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Randall, Nora Delahunt. "Foremothers: full-court flapper; stenos by day and loop stars by night, the Edmonton Grads were basketball’s best for 25 years." Women sports (NY). Vol 4, No.11. (Nov 1977) 14-17.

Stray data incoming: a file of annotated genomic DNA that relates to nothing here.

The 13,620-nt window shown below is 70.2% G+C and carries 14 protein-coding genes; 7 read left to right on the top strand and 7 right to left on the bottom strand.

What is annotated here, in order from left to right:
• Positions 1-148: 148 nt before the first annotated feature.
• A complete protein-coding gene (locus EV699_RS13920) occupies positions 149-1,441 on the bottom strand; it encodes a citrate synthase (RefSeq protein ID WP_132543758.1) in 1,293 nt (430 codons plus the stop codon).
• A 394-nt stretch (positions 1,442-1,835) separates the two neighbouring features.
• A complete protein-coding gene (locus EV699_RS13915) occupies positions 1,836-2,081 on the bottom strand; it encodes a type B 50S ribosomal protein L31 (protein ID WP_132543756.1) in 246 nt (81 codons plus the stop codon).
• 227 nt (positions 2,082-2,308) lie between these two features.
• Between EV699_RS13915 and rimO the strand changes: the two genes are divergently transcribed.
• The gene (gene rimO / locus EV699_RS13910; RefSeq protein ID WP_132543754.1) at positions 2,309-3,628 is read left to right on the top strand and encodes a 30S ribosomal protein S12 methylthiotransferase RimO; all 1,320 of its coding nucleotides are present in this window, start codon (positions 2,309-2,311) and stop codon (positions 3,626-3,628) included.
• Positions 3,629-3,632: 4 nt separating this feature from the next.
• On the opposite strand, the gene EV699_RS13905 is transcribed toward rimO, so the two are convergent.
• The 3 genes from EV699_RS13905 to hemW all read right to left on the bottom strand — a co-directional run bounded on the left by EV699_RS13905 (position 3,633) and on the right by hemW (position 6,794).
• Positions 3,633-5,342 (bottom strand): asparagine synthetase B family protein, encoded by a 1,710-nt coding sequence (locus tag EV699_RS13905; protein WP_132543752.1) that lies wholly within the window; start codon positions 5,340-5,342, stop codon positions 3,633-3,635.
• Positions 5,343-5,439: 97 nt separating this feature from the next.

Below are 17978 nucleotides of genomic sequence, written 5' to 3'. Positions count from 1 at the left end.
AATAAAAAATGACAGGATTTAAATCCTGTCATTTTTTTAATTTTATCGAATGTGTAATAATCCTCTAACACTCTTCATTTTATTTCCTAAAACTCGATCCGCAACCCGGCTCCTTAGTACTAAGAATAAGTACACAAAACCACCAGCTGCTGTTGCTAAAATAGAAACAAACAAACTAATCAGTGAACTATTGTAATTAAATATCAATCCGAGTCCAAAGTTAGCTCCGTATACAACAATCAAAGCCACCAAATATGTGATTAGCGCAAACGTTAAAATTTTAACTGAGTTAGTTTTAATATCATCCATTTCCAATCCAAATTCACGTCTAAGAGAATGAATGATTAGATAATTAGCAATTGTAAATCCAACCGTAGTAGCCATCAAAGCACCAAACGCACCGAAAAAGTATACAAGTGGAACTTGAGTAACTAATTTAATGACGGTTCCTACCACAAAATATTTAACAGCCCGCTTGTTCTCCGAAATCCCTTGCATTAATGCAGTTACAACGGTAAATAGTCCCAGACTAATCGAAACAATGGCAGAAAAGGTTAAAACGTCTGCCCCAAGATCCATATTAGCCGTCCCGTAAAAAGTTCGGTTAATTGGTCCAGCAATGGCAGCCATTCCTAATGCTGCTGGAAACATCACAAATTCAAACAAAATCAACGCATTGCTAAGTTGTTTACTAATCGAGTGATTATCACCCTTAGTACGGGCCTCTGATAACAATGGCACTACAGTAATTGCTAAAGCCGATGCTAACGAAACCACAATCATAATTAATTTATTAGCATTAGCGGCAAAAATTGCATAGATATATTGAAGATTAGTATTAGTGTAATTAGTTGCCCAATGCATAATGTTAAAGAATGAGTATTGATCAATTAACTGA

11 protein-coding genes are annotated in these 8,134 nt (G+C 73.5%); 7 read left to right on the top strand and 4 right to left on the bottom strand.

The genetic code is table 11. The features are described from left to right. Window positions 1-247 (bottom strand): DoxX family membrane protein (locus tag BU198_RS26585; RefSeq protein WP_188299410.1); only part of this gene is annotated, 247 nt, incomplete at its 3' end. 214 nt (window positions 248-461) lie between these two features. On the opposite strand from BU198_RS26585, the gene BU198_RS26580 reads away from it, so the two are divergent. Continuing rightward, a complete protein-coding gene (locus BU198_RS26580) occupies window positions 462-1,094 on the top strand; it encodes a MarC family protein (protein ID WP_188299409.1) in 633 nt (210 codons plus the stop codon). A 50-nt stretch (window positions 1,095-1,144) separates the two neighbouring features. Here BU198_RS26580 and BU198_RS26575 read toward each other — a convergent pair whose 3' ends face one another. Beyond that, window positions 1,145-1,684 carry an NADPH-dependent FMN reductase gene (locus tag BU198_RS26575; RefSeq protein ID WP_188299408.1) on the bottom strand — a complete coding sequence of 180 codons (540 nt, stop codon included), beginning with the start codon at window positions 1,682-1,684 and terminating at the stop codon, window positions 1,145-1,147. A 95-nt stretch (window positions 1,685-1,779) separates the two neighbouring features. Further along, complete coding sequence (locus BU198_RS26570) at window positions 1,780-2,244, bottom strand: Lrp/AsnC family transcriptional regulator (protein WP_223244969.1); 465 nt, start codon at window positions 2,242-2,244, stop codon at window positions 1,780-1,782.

AB: A summary of the accomplishments and 25-year reign of Canada's greatest basketball team- the Edmonton Commercial Graduates. With coach J. Percy Page having taught the all-girls team at McDougall Commercial High School, the girls had graduated in 1915 but decided to continue to play together under the leadership of their coach.  Every year, from 1915-1922, the girls claimed the Alberta Provincial Championship but only started making headlines after 1922 when they traveled east to win the Canadian Championship, marking the first of 19 consecutive wins of the national title and the beginning of their worldwide domination of women's basketball. The Grads won 502 of the 522 games they played from 1915-1940, beating men's and women's teams across Canada and internationally. They won the Underwood Trophy every year from its inception in 1923 until they disbanded in 1940. In the thirties, coach Page developed a sophisticated farm-club system of recruitment which allowed him to oversee the development of potential talent from early stages. The Grads had become a worldwide phenomenon and drew impressive crowds to their games but despite their popularity, never attempted to profit off of their success. Even with this overwhelming support, the girls had to contend with current social paradigms of women and sport which suggested that such strenuous activity was dangerous to "the weaker sex" and would impair their functions of motherhood.

 

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